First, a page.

Thursday, July 08, 2010

Meditation on Laws

Since Tobie framed the legitimacy of Sealand in legal terms, it got me thinking about the emergence of laws and the more I thought about it, the more confused I got. This is usually how it is for me which is why I like to not think about things. It's like repeating a word over and over out loud until it starts sounding weird to you. Or maybe it is like looking at an oil painting when standing too close - a bunch of ugly splotches.

In a way, the whole notion of international law seems like a game of musical chairs. For as long as we can go back, nations would grab land or lose land through force. Then all of a sudden, we get these laws that say you can't do that anymore. Or perhaps, you can't do that unless you have a 'good reason' :) So the music was playing, and this country took over that country, and this kingdom built these colonies, and then all of a sudden, the music stopped. Except it's like the guys that were standing in front of the chairs got to decide when to stop the music.

It's like this with nuclear non-proliferation - the US and Russia and the West get to build a bunch of A-bombs, but then after they get a nice stockpile, they decide it's a bad idea and really no other nations should have the Bomb.

Or pollution - first the industrialized nations get to poison the world and get rich from spoiling everything, and then they decide - oops, this whole pollution thing is bad for the Earth. So China and India and whoever else is trying to get a leg up is shackled by these regulations that conveniently weren't there while the first world powers had their opportunities...


Blogger Tobie said...

Yeah, international law bugs me for a lot of reasons. I guess all law is made up, but international law is a lot more made up than most. The analogy that always occurs to me are the complex sets of social ritual and etiquette that spring up in societies before they have governments. Guns, Germs, and Steel has a whole section about how societies develop more formal legal structures and authorities (such as chiefdoms and states) when population gets so dense that they're pretty much killing each other left and right (apparently a leading cause of death in modern hunter-gatherer societies).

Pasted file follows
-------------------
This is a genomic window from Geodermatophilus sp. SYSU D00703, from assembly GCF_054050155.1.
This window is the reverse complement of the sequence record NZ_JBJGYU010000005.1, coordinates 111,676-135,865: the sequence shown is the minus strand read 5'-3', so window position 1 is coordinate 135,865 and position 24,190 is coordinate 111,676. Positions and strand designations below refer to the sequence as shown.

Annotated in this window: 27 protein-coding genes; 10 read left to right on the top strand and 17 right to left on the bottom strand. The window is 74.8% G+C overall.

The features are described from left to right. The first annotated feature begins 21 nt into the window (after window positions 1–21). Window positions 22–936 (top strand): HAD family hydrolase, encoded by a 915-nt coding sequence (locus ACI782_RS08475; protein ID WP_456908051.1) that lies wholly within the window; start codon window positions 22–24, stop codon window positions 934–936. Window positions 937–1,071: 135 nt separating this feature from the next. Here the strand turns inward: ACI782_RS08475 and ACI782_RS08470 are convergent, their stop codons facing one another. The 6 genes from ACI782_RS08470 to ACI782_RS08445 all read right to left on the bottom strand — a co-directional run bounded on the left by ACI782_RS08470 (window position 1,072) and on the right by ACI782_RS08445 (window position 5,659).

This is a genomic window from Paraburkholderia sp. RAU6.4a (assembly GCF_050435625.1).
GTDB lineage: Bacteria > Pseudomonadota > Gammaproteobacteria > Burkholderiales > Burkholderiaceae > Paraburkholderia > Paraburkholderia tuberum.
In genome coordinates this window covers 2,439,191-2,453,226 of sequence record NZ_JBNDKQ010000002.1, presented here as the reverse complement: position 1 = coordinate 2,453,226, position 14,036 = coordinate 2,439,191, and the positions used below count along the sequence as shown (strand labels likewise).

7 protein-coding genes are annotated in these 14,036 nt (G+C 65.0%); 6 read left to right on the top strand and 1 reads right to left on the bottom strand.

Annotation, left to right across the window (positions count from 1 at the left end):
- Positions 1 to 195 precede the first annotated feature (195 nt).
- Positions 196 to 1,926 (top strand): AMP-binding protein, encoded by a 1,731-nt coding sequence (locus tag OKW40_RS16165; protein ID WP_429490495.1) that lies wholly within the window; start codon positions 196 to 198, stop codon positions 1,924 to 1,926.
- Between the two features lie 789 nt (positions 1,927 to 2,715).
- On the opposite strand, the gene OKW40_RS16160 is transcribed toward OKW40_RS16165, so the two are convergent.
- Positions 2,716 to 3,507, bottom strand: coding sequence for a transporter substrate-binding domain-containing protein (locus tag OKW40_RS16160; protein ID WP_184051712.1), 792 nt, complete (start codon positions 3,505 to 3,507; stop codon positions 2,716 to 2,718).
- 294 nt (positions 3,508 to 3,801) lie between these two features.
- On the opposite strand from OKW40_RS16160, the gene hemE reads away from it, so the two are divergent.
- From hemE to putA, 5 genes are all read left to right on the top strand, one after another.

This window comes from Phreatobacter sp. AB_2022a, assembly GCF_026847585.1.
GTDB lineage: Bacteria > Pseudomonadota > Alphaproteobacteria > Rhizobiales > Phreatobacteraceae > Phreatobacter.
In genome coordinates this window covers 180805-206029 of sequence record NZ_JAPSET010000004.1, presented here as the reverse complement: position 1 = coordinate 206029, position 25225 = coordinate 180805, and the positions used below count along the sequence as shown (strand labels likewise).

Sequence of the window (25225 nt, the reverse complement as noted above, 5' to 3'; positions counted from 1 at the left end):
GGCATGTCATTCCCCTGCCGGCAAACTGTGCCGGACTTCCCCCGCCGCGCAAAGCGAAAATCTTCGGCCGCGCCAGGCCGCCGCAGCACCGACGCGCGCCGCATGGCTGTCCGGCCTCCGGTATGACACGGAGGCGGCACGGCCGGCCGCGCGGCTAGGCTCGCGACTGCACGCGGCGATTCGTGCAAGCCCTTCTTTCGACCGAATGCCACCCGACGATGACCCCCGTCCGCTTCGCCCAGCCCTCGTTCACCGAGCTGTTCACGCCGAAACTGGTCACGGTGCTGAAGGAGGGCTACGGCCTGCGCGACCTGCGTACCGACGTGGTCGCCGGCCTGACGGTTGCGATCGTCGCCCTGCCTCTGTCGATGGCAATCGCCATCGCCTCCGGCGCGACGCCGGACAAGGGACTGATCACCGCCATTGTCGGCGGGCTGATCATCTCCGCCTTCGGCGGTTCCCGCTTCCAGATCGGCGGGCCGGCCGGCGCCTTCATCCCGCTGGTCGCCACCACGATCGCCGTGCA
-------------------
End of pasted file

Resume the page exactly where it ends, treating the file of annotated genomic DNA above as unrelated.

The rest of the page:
And I think that's the stage that the international community has gotten to- we've started noticing that there are a bunch of dead people around and that's bad for business, so we're trying to cobble together something resembling a government. The problem is that we're pretty far from the stage of real government as in real coercive power, so instead it's this almost pageantry where law is determined by what most countries think, enforcement is arbitrary, and the people with the power pretty much do what they want and leave it for the legalists to justify.

But yeah, the international community is pretty ogligarchical. The only thing I will say is that often, they really didn't know that something was a bad idea until they tried it themselves. So yeah, they're stopping after only they have enjoyed it, but any stopping point is going to have some people who have already done it and some who haven't, and the ones that have are naturally going to be the ones on the top because they generally get there first. Also, in terms of colonialism, the big guys did also agree to give up their colonies because again, they'd realized it wasn't as much fun as they thought. On one hand, it's annoying that the West forces its insights onto everyone else, on the other hand, it really is useful to avoid having everybody try it and mess things up even more.

Wow, sorry for the length.

July 08, 2010 1:12 PM  
Blogger e-kvetcher said...

>Wow, sorry for the length.

You know, I don't pay for the blog by the byte :)

July 08, 2010 1:18 PM  
Blogger Tobie said...

Yeah, but bloggers get bored with long-winded law geekery just like everyone else and it's not polite to impose upon a host.

July 09, 2010 9:07 AM  

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